I, along with millions of others, waited with bated breath as envelopes were opened and my work as an Oreo was thankfuly confirmed!
(First, I must pause to say, let’s hear it for the interpretive dance number…am I right!!!)
So many good things in this year’s 82nd Annual Academy Awards Ceremony. Director Kathryn Bigelow was awarded as the first female to win Oscar for Best Director for her work on The Hurt Locker. And in precious news to all those who are trying to escape their ethnicity, Sandra Bullock won for Best Actress for her work in the Oreo-tastic film, The Blind Side.
Bonus points for screenwriter Geoffrey Fletcher and actress Mo’Nique for their work on Precious. Extra bonus points goes to ‘Nique for leading us into the final Barbara Walters interview with some weird talk about how she and her husband are allowed to have sex with other people and an up close and personal look at how she doesn’t shave her legs. Why limit the conversation to tasteful, reasonable topics? We have an image to uphold and thus work against, here!
Bonus, bonus, bonus points for her ending the segment, not with the poised Mo’Nique we saw at the Academy Awards, but for sassing it up, just to remind us that we really only want the Academy to be just so progressive. Otherwise, of colors look just like regular people and all of our work is in vain.
It’s great for women that the seal has been broken by Bigelow and that the nation can see that a woman is capable of directing a powerful, tense and gripping film with complex characters and a moving story.
Thank goodness then, that we are keeping of colors in the box that we as Oreos and Oreo adjacents need them to be in.
By awarding a screenwriter for writing about the worst of of colorness and an actress for playing the worst of colorness while also awarding another actress for taking care of of colors when (per the other film featuring black people that was nominated for an Academy Award) no one else can, the Academy has reminded all of us of just how great it will be to shun our skin and ascend into true Oreodom.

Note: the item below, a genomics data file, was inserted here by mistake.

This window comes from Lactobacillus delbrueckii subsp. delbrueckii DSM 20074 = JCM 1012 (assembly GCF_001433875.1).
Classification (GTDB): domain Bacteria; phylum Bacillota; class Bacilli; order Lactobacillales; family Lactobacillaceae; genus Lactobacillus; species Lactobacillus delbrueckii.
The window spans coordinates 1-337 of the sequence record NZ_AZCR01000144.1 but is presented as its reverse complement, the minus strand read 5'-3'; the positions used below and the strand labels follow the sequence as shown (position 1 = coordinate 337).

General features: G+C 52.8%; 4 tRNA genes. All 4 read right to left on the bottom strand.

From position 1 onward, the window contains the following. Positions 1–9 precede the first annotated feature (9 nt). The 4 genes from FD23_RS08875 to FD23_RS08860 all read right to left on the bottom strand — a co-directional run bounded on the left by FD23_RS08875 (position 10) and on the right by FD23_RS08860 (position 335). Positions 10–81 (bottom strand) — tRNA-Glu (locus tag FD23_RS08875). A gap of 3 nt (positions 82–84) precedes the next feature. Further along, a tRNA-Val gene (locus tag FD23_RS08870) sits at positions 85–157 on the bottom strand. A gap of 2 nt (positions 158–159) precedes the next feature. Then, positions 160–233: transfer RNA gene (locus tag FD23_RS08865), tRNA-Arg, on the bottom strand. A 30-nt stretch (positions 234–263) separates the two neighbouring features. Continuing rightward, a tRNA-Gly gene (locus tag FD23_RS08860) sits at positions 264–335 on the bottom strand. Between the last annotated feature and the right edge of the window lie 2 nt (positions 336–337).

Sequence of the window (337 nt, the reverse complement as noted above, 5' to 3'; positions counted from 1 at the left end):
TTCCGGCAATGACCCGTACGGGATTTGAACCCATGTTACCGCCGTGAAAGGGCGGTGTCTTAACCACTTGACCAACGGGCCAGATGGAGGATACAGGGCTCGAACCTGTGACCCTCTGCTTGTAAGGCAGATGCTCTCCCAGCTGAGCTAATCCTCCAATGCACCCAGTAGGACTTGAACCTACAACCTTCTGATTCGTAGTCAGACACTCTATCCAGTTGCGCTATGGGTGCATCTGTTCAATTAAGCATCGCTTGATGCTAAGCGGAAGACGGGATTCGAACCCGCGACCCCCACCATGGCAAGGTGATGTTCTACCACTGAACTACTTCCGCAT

Nevermind that TBS leaves out a few key points of the story as writer Prairie Miller puts it:
“… The Blind Side excels at expressing the profound maternal affection and protective instincts Tuohy develops for this lost young soul, other troubling matters that come to light are skimmed over, and never quite resolved with dramatic assurance. In particular, the formal charges that were eventually leveled against Tuohy and Oher’s high school football coach Hugh Freeze, by the National Collegiate Athletic Association. And essentially, that the boy was being financially exploited by this family seeking legal guardianship over him. Along with Freeze, who eventually got a paid position at the college, where both pressured for his matriculation as a student participant in football.
Eventually Freeze was found in ethical violation, though the movie avoids a deeper exploration of rampant exploitation of ghetto youth in sports. A far better film this year that tackles those issues head on, is the Anna Boden/Ryan Fleck candid Dominican baseball drama indie, Sugar.”
Peccadilloes like legal quandaries are a small price to pay for keeping the social order in check.
Bonus points to me for DVRing this shindig so that I can watch both those fantastic pas de deux and see Sandy bring it home for me again and again and again.